Home Virginia Politics Is the Virginia General Assembly ready to defy a Federal Judge?

Is the Virginia General Assembly ready to defy a Federal Judge?

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( – promoted by lowkell)

According to Wes Hester’s fine reporting this morning in the RTD, it would appear the General Assembly, or at least the House of Delegates, is prepared to defy the clear warning issued earlier this month from federal Judge John A. Gibney. Did anyone read what he said about the issues raised in the lawsuit by then presidential candidate Rick Perry and crew?

To be fair, this may not be the intention of leading GOP lawmakers Mark Cole and Chris Jones. They have introduced dueling legislation to clean up the ballot access mess now existing for the Senate primary. As of January 1, when signature gathering commenced, the new Congressional district lines required by redistricting had not been approved. Heck, no legislation had even passed the GA.

Under VA law, a Senate hopeful must get 10,000 valid signatures, with at least 400 coming from each of the state’s 11 Congressional districts, to get on the ballot.

Thus, the mess: When it comes time to review the signatures to determine their validity, what will be the applicable CD boundaries, the old 11 or the new 11? The State Board of Elections ruling in this regarded was totally bonkers in the view of everyone involved in politics who wasn’t bonkers to begin with.

The SBE ruling, which they would say is required by state law, produced this result: a candidate who thought he or she had collected the signatures in the right 11 C.D. mix could find out that what qualified a person for the ballot at the time the signatures were collected – the existing CD boundaries – doesn’t anymore,  and it is too late to go out and get 10,000 in the right mix from the new CD boundaries.

Cole and Jones are to be applauded for trying to clean up this silly mathematical mess.

HOWEVER: BOTH BILLS, while addressing some problems, fail to fix a serious UNCONSTITUTIONAL element in current VA law.

Judge Gibney put VA on notice about this UNCONSTITUTOINAL element earlier this month.

“To wit,” as lawyers say: It is unconstitutional for Virginia to require that an individual circulating petitions to get signatures in Congressional District X be a resident of Congressional District X.

Was anyone listening to the Judge, especially at the Attorney General’s office?

It is true that technically, Judge Gibney indicated the state of the law in the 4th makes it clear that Virginia can not require those circulating petitions to gather signatures for a presidential candidate be a resident of the state of Virginia.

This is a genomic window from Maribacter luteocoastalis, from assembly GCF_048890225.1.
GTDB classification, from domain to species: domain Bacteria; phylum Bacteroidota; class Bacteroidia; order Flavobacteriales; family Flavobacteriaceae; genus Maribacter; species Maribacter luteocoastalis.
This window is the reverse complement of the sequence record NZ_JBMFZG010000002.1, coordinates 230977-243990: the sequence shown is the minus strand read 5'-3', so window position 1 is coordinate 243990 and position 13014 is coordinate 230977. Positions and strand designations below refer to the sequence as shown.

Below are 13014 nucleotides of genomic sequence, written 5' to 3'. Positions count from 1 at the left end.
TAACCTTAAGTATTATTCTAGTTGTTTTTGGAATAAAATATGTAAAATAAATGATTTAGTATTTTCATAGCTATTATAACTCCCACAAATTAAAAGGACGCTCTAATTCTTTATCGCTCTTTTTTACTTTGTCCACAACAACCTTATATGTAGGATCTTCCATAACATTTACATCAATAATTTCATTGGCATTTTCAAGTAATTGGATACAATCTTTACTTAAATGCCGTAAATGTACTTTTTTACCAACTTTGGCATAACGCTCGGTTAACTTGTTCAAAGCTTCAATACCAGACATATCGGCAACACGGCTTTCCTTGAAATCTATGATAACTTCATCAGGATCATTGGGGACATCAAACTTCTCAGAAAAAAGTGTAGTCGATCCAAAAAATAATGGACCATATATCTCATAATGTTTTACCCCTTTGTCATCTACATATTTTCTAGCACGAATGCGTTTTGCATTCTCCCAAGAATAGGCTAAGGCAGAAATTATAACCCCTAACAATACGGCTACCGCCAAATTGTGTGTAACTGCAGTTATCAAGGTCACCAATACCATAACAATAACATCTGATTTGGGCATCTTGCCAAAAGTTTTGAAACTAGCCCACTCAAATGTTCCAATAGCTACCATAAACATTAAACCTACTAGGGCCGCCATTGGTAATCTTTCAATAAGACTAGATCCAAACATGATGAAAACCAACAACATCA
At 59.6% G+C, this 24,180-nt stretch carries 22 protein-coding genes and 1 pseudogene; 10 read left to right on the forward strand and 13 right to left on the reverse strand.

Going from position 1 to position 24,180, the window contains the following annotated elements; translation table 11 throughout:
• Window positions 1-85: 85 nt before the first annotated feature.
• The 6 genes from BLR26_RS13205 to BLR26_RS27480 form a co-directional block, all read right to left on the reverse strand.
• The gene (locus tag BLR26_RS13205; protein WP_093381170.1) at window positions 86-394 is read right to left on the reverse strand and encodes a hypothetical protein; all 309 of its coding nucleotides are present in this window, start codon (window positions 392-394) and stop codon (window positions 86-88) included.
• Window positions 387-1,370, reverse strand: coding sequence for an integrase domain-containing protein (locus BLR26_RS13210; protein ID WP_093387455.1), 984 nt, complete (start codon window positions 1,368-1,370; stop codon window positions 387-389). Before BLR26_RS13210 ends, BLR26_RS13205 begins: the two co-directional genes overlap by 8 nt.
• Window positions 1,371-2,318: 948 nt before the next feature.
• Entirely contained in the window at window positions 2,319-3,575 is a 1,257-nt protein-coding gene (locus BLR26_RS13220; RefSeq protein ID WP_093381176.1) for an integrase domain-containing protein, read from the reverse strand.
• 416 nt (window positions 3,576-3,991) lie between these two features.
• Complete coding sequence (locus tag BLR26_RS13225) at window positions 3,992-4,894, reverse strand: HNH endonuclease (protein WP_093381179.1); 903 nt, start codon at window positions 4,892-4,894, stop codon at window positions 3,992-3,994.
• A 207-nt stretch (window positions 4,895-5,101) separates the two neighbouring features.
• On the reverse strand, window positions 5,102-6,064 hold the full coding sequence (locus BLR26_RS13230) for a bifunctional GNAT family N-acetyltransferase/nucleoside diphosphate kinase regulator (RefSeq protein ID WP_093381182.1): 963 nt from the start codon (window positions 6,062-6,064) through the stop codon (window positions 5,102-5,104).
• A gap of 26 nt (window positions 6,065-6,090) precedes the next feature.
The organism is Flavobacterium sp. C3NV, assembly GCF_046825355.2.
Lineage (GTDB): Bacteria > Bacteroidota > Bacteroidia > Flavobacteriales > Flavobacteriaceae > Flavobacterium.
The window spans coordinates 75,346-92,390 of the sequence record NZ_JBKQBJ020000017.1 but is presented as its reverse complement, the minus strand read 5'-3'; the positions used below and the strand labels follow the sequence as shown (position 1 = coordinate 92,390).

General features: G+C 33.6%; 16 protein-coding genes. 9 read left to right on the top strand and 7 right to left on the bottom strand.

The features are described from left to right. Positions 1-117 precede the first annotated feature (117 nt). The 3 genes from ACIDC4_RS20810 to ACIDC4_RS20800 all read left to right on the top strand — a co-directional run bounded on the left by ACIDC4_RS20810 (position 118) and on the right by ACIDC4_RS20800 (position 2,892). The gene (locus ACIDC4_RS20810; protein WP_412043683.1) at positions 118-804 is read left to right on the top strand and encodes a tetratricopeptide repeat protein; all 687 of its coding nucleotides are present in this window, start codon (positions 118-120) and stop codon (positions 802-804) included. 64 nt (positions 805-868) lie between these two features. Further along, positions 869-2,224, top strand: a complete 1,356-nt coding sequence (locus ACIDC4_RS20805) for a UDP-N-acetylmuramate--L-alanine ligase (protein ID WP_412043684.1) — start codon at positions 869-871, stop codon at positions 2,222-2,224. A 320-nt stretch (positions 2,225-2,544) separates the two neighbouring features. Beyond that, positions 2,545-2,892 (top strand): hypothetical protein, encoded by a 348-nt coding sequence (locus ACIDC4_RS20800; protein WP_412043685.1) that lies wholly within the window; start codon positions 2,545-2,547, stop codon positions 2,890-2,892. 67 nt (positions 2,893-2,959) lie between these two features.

While this ruling seemed to surprise folks at the AG’s office, as Pat McSweeney and I have pointed out, this is basically the state of the law in other places as well ever since the Colorado case.

Extrapolating: This same legal analysis applies to Virginia trying to require those getting signatures in C.D. X be a resident of C.D. X.

We can get into the first amendment analysis if you want, but it is basically what Judge Gibney already pointed out IN WRITING.

ERGO: The Jones and Cole bills need to be amended to erase this UNCONSTITUTIONAL PROVISION from state law.

Otherwise, one of the Senate candidates is going to sue: and WIN.

Moreover, if they do win, it might require the court to put the whole lot of them on the ballot depending if the state fights the lawsuit and leaves little time for collecting signatures on the state loses the case..

In theory, a candidate could have someone not qualified under current law circulate petitions, but that would be a knowing violation of the law, and I don’t believe a court can punish a political candidate because he/she refused to engage in what is I suppose a form of political protest.

That they first went to court to get a ruling is reasonable, and so the court can’t punish them politically as it were for not collecting signatures in violation of the law.

Truth is: the GA needs to by EMERGENCY LEGISLATION at least fix the residency issue so a candidate can start collecting signatures with non-resident circulators as required by the Constitution.

As to the other issues addressed by Cole and Jones in different ways, I think their bills can be combined to achieve basically what each wants in a fair way and included in this same legislation: but if not, then at least ASAP fix what all can agree on right now.

Or face a stern reprimand from Judge Gibney.

  • Elaine in Roanoke

    This whole thing is a mess of monumental proportions, showing me – yet again – that Republicans just aren’t capable of governing. The Virginia Constitution clearly states that redistricting must occur in the year following each census. It did not in 2011, mainly because the GOP refused to compromise and decided to take chances with gaining control of the state senate and forcing through their plan.

    It seems to me that there are three issues here that require a judicial decision:

    1. The constitutional date for redistricting was not met.

    2. The population of the state would seem to require, given the state’s history of trying to marginalize minority voters, that minority voters have a strong presence in more than just the 3rd district.

    3. The state regulations about the collection of petition signatures for the ballot may well be unconstitutional.

    Thanks for pointing out the absurdity of this all.